The WikiLeaks news site of record, the Guardian, outlines the efforts of U.S. diplomats to deal with the challenge of keeping nuclear materials out of the hands of terrorists intent on adding atomic bombs to their arsenals.
"The leaked cables tell hair-raising tales of casks of uranium found in wicker baskets in Burundi, a retired Russian general offering to sell 'uranium plates' in Portugal, and a radioactive Armenian car on the Georgian border," wrote Julian Borger and Karen McVeigh of the Guardian.
The authors note that Democratic Republic of Congo is a rich source of uranium, and "Washington and inspectors at the International Atomic Energy Agency (IAEA) have been concerned that such a black market source of high quality ore, outside IAEA controls, could be used in a covert weapons programme in Iran." The collapse of the Soviet Union has also contributed significantly to the black market for nuclear materials.
The IAEA's Illicit Trafficking Database has documented 1700 incidents involving theft, loss or unauthorized possession of nuclear material in the last two decades, with more than 15 incidents involving plutonium or highly enriched uranium, which are used in nuclear warheads. An estimated 2,000 metric tons of plutonium and highly enriched uranium are scattered across about 40 countries.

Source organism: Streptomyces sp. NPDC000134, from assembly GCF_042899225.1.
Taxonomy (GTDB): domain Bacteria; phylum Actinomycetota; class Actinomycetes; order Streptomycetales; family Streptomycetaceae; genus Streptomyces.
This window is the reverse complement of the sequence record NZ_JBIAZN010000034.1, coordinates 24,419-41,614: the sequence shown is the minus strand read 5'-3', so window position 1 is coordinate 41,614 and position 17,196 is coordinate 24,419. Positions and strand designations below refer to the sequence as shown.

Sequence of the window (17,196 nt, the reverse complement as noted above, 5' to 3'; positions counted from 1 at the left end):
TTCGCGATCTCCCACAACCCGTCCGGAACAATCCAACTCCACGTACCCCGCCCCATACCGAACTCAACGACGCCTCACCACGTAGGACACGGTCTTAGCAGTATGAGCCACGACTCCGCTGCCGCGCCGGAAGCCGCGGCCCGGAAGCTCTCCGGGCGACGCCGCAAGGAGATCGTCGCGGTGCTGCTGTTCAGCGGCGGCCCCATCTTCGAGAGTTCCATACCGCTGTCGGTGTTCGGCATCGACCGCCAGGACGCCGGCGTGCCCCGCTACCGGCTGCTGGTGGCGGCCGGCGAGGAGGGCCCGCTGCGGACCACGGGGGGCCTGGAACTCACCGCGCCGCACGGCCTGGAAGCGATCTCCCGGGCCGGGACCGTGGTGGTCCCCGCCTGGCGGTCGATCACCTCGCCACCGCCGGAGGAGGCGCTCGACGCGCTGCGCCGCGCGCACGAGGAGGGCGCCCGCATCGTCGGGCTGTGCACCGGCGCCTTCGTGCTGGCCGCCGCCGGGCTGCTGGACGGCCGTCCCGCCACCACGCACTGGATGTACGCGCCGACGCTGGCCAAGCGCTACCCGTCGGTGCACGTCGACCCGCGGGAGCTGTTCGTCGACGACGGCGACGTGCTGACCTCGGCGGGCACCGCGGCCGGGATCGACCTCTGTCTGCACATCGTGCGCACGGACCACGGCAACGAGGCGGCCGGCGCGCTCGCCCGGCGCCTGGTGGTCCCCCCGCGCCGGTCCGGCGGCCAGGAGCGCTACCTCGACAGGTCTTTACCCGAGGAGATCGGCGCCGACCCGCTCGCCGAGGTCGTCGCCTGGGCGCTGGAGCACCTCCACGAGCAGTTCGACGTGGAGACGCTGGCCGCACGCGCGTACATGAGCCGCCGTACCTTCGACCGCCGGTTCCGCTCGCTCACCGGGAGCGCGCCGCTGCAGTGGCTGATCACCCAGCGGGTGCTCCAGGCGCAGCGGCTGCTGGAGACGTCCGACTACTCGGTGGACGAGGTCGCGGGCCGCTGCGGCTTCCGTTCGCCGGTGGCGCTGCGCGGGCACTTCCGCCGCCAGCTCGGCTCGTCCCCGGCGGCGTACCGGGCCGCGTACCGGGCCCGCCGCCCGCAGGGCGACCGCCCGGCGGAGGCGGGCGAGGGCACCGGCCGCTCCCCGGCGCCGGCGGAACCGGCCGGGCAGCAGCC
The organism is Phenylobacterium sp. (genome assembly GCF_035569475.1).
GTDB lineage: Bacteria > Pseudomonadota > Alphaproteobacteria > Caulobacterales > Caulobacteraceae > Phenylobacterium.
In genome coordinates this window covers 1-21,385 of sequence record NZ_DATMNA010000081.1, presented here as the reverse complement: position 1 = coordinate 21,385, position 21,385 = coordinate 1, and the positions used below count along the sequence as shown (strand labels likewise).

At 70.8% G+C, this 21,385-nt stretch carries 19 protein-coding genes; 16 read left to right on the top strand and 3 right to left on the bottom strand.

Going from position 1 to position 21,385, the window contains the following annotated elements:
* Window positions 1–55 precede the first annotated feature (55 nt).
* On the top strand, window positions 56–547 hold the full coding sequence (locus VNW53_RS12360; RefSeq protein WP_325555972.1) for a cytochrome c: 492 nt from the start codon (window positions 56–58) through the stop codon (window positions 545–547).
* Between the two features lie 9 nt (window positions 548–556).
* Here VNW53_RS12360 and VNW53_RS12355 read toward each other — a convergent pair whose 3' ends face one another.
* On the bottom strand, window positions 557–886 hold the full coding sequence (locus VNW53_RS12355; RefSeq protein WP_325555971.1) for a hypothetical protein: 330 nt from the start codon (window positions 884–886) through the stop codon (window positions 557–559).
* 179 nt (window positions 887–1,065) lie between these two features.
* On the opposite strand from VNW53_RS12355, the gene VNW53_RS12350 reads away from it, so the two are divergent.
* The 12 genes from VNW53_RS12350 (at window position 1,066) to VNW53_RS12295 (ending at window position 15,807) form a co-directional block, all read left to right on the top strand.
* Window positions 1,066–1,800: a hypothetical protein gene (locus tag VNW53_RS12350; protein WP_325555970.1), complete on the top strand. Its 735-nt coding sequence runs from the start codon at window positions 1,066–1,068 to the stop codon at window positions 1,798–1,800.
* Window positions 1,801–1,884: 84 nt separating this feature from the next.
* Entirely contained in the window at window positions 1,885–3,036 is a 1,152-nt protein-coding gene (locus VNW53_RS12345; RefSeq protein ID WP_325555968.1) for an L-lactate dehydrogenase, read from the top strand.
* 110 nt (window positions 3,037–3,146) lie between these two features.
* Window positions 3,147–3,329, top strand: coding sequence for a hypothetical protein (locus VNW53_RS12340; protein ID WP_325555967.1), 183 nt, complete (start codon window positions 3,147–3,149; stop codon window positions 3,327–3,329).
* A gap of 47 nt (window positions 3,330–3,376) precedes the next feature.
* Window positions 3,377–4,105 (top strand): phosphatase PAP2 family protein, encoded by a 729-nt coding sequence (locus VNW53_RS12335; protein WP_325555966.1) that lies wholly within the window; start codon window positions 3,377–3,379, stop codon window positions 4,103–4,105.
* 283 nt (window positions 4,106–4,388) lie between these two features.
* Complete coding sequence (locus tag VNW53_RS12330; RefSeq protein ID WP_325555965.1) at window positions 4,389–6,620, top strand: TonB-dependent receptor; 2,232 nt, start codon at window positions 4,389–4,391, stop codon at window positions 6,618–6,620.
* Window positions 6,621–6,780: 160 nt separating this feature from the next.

In February 2006, Oleg Khinsagov, a Russian national, was arrested in Georgia in the possession of 79.5 grams of weapons-grade uranium. His intent was to sell the bomb material to Muslim buyer fronting for a "serious organization" for $1 million.
In November 2007, the South African Nuclear Energy Corp. Facility at Pelindaba was breached by intruders who appeared intent on accessing weapons-grade nuclear material. ( Watch the 60 Minutes episode on this security breach.)
The Guardian reports on an incident in August 2009 involving Armenians apparently carting Cesium-137, which could be used to build a dirty bomb, across the Georgian-Armenian border. The incident was revealed in a confidential diplomatic cable from the U.S. embassy in Tbilisi.
A dirty bomb uses conventional explosives, such as dynamite, to disperse more readily available radioactive materials in the form of powder and pellets.
Such a bomb would cause significant panic and economic disruption, but wouldn't incinerate a city, according to Matthew Bunn, an associate professor at Harvard University's John F. Kennedy School of Government and an expert on nuclear proliferation and terrorism.